Rory’s case

The 34-year-old’s Major drought is well-documented and nobody would have believed you if you said back in 2014 that Rory wouldn’t win another Major for nearly a decade. He’s played in 32 Majors since his last triumph, and we have to start pondering; will Rory ever actually win a Major again? It seems a daft question to ask considering his level of talent, but one that’s lingering in the background.

However, the Northern Irishman’s enjoyed top ten finishes in each of his last four starts in the U.S. Open so he has that to lean on, as well as romping to an eight-shot victory back in 2011. It’s a tournament that carries positive memories, and that might be the deciding factor in McIlroy finally ending that barren run in the Majors.


LIV latest

We’ve seen evidence in the two Majors so far this year that 54-hole events aren’t limiting performances in golf’s grandest events. Some have even argued it works to their benefit as the players must feel well-rested heading into these pressure-packed events. But could we see back-to-back Major winners from the Saudi-backed circuit? It wouldn’t be a surprise. Bryson DeChambeau and Cameron Smith finished in the top ten at Oak Hill alongside winner Koepka, while the likes of Mito Pereira and Patrick Reed weren’t far behind in the leaderboard. PGA Tour regulars Scottie Scheffler, Rory McIlroy and Jon Rahm will head into the week as the favourites, but Koepka and co won’t be far behind.


Fitzpatrick’s fantasy

Winning the U.S. Open is hard. Winning it twice is almost unthinkable. Only 22 players have triumphed in this event multiple times, and just two British players have ever accomplished that exact task. Scotland’s Willie Anderson and Alex Smith both did so back in the early 1900s, so Matt Fitzpatrick would be creating history if he was to join them. But can he really do it?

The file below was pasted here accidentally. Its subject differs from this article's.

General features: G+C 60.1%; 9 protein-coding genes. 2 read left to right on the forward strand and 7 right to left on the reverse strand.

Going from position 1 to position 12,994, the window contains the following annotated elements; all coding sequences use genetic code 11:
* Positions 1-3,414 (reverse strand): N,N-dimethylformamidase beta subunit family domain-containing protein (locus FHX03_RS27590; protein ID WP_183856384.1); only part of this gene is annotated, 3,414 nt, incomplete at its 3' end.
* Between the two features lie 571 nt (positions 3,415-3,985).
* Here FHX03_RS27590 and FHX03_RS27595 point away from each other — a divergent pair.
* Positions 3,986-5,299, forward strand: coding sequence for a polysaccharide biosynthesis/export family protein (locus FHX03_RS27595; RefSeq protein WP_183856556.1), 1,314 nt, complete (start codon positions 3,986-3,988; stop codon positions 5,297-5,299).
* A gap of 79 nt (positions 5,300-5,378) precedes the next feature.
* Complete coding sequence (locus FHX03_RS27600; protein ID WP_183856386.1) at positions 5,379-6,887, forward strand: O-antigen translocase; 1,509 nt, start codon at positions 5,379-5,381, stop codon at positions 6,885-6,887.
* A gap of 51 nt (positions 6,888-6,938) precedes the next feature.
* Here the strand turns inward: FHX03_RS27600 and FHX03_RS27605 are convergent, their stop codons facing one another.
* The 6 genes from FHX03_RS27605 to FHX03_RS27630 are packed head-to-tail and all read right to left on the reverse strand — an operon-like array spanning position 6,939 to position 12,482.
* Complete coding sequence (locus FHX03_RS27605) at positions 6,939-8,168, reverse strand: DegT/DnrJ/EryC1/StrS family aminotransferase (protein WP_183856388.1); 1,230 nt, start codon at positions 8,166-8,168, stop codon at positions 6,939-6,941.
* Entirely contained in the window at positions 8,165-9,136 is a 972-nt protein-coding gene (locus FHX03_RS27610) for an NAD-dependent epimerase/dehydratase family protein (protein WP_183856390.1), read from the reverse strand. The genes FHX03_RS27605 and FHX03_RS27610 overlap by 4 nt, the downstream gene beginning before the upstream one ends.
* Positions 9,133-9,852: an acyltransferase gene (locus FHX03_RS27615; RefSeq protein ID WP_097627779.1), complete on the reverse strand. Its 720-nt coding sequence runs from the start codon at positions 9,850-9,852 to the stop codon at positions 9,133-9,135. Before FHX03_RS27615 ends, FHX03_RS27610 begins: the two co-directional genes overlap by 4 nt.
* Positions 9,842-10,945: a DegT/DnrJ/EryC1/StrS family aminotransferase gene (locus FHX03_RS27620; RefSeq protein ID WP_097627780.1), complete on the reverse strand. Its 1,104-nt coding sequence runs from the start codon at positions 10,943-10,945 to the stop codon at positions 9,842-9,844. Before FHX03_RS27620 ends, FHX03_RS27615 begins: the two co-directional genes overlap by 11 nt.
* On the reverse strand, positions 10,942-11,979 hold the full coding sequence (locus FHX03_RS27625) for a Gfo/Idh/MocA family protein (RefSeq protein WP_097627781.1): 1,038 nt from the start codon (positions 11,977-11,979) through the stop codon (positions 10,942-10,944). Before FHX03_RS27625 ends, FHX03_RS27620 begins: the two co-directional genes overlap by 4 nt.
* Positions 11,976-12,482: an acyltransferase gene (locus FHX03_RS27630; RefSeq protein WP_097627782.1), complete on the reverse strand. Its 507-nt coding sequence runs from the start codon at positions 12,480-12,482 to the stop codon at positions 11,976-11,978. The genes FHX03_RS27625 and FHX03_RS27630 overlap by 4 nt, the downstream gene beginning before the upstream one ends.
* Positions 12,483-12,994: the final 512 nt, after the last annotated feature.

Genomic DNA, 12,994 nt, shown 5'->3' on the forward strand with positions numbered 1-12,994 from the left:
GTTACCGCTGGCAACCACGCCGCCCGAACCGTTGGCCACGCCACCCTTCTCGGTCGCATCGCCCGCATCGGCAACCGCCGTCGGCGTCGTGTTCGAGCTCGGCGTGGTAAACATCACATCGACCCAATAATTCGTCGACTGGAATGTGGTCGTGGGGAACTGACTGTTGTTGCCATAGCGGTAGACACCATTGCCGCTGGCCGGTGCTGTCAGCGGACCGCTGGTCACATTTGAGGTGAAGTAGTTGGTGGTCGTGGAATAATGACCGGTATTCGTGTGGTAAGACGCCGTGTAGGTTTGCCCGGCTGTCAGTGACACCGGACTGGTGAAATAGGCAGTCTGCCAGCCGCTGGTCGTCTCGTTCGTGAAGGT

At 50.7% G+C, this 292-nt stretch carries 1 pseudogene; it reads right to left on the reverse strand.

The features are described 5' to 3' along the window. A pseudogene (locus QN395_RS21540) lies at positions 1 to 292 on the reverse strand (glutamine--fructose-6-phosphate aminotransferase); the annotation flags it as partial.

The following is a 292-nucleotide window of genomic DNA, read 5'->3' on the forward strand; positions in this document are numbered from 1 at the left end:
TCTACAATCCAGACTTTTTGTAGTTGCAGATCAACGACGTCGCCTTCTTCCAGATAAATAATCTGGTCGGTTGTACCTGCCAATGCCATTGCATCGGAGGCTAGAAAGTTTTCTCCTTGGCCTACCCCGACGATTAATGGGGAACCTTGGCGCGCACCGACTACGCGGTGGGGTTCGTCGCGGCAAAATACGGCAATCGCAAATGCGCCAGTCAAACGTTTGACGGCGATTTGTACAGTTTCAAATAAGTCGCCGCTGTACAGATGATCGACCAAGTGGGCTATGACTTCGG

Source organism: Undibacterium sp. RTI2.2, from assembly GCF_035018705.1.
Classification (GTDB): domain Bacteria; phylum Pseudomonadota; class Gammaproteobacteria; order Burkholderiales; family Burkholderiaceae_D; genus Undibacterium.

Yes, he can. The 28-year-old is one of the finest talents in the game and having already won this season at the RBC Heritage, he’s in great form. Now comfortably a top ten player in the world and a proven Major winner, the Sheffield-born star should be flying high with confidence. Curtis Strange defended his title in 1989, Brooks Koepka did so in 2019, and don’t rule out Fitzpatrick from doing it in 2023.


Mickelson’s mission

It would be a remarkable turn of events for the six-time Major winner to complete the career Grand Slam at 53 years young. The Californian has finished runner-up on six occasions in this tournament, with the most recent instance being back in 2013.

And having famously won the 2021 PGA Championship and more recently finishing T-2 at the 2023 Masters, age clearly isn’t limiting Lefty’s performances on the biggest of stages. Don’t rule out some more Mickelson magic with the veteran aiming to become just the sixth player ever to complete the Grand Slam.


Rahm to reign again

The Spaniard’s domination of the sport continues and it wouldn’t be a surprise to see him claim another ‘W’ here in LA. The 28-year-old enters the week as a former winner while he also now packs a Green Jacket in his suitcase. You can bet your house on the Scottsdale resident triumphing in a Major again at some point in his career.

The World No. 2 became the first player from Spain to ever win the U.S. Open with his stunning display at Torrey Pines two years, and more history beckons if he was to earn victory again this year. Most notably, he would become the first European to win the event twice in more than 100 years. The last to do so was Scotland’s Smith back in 1910.